Periocular Atypical Mycobacterium Infections

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 by Seong Lee, MD on February 6, 2023.

Mycobacterial Infection

Disease Entity

  • Cutaneous mycobacterial infection ICD-10 A31.1
  • Other mycobacterial infections ICD-10 A31.8


Atypical mycobacterium ocular infections are rare and are commonly seen in keratitis following LASIK procedures, corneal surgery, or contact lens wear. However, periocular, adnexal, and intraocular infections have also been reported, particularly following lacrimal surgeries.[1][2][3][4][5][6] Recent investigations predict an increase in ocular and periocular infections due to atypical mycobacteria, with one study reporting a four-fold increase in the number of eyes infected with atypical mycobacteria from 1980-1989 (13.4%) to 2000-2007 (56.3%).[3][7][8]

While ocular surface infections are the most commonly cited, periocular skin is the most common periocular location, usually following trauma, surgery, or disseminated disease. Cutaneous atypical mycobacterium infections are most commonly seen following blepharoplasty, ptosis repair, and dacryocystorhinostomy (DCR).[9][10][11][12] Although staphylococcal and pseudomonal infections are more typical following these procedures, atypical mycobacterium infections are often difficult to identify and thus, there can be a delay in diagnosis with potentially detrimental outcomes.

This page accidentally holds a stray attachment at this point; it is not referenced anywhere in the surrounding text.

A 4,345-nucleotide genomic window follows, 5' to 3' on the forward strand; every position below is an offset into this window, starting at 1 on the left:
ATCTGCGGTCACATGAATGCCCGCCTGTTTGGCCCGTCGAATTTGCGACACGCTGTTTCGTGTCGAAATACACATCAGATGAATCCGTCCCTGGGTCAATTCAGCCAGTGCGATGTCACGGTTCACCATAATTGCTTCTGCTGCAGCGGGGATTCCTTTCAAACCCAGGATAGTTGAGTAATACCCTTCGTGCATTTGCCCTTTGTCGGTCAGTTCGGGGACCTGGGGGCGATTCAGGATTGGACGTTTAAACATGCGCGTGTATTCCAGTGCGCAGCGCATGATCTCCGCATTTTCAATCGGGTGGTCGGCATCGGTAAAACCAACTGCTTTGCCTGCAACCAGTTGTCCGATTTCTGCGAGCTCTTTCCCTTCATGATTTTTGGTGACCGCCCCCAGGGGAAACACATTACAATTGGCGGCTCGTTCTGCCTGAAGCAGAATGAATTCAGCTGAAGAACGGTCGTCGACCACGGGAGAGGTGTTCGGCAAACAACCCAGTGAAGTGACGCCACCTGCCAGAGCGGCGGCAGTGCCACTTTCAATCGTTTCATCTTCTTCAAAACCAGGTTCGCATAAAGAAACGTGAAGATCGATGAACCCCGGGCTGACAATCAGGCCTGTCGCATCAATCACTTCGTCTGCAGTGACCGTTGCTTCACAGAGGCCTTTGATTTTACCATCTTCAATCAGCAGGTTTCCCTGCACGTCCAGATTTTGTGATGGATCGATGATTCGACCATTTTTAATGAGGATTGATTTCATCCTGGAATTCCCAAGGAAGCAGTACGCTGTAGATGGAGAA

Atypical mycobacteria, also referred to as non-tuberculous mycobacteria (NTM), are acid-fast bacteria endemic in the Southeastern United States and are commonly found in soil, dust, swamps, lakes, rivers, aerosols, and domestic water supplies.[7][13][14] Atypical mycobacteria are classified into Runyon groups I-IV (Table 1).[15] The most commonly implicated pathogens belong to Runyon Group IV and include Mycobacterium abscessus, Mycobacterium chelonae, Mycobacterium fortuitum, and Mycobacterium smegmatis, which are characterized by their rapid growth and lack of pigmentation.[16]

Their ability to form biofilms under low nutrient conditions suggest that inadequate disinfection of surgical equipment and fluids in healthcare environments can lead to accumulation and transmission of the mycobacterium.[14][17]

Table 1: Runyon Classification of Nontuberculous Mycobacteria[15]
Runyon Group Phenotype Species
I Photochromogens M. marinum, M. kansasii, M. simiae, M. asiaticum
II Scotochromogens M. scrofulaceum, M. szulgai, M. gordonae, M. xenopi, M. flavescens
III Nonchromogenis M. avium, M. intracellulare, M. haemophilum, M. paratuberculosis, M. gastri, M. malmoense, M. nonchromogenicum, M. terrae, M. triviale
IV Rapid growers M. fortuitum group: M. fortuitum, M. peregrinum, M. muco-genicum, M. Senegalese, M. septicum

M. chelonae-abscessus group: M. chelonae, M. abscessus, M. immunogenum

M. smegmatis group: M. smegmatis, M. goodii, M. wolinskyi

Risk Factors